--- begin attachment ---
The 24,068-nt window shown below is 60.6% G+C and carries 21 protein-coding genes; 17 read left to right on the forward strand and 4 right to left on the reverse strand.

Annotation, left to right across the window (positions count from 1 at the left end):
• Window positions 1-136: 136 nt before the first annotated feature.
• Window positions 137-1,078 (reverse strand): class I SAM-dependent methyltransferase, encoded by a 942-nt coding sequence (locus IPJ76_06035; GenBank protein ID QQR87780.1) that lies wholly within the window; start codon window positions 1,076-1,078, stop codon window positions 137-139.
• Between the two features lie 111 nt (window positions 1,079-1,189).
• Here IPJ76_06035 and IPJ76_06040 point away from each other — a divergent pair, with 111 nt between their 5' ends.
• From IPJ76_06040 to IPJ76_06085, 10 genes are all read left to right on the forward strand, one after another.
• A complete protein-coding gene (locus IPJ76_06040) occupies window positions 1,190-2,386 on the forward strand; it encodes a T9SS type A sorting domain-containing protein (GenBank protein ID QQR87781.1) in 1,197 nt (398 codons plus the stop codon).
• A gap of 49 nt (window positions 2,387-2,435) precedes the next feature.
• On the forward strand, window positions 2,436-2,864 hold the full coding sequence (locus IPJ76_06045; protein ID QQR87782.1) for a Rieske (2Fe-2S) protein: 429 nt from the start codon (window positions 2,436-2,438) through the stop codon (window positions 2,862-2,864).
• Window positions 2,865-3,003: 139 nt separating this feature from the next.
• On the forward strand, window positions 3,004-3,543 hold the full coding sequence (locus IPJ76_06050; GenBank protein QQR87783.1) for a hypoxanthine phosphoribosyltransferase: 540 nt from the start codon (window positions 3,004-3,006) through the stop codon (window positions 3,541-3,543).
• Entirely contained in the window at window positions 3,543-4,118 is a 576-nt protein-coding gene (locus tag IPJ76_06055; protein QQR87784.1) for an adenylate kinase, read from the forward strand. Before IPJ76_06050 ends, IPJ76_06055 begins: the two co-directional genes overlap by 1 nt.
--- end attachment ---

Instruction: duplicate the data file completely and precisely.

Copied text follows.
The 24,068-nt window shown below is 60.6% G+C and carries 21 protein-coding genes; 17 read left to right on the forward strand and 4 right to left on the reverse strand.

Annotation, left to right across the window (positions count from 1 at the left end):
• Window positions 1-136: 136 nt before the first annotated feature.
• Window positions 137-1,078 (reverse strand): class I SAM-dependent methyltransferase, encoded by a 942-nt coding sequence (locus IPJ76_06035; GenBank protein ID QQR87780.1) that lies wholly within the window; start codon window positions 1,076-1,078, stop codon window positions 137-139.
• Between the two features lie 111 nt (window positions 1,079-1,189).
• Here IPJ76_06035 and IPJ76_06040 point away from each other — a divergent pair, with 111 nt between their 5' ends.
• From IPJ76_06040 to IPJ76_06085, 10 genes are all read left to right on the forward strand, one after another.
• A complete protein-coding gene (locus IPJ76_06040) occupies window positions 1,190-2,386 on the forward strand; it encodes a T9SS type A sorting domain-containing protein (GenBank protein ID QQR87781.1) in 1,197 nt (398 codons plus the stop codon).
• A gap of 49 nt (window positions 2,387-2,435) precedes the next feature.
• On the forward strand, window positions 2,436-2,864 hold the full coding sequence (locus IPJ76_06045; protein ID QQR87782.1) for a Rieske (2Fe-2S) protein: 429 nt from the start codon (window positions 2,436-2,438) through the stop codon (window positions 2,862-2,864).
• Window positions 2,865-3,003: 139 nt separating this feature from the next.
• On the forward strand, window positions 3,004-3,543 hold the full coding sequence (locus IPJ76_06050; GenBank protein QQR87783.1) for a hypoxanthine phosphoribosyltransferase: 540 nt from the start codon (window positions 3,004-3,006) through the stop codon (window positions 3,541-3,543).
• Entirely contained in the window at window positions 3,543-4,118 is a 576-nt protein-coding gene (locus tag IPJ76_06055; protein QQR87784.1) for an adenylate kinase, read from the forward strand. Before IPJ76_06050 ends, IPJ76_06055 begins: the two co-directional genes overlap by 1 nt.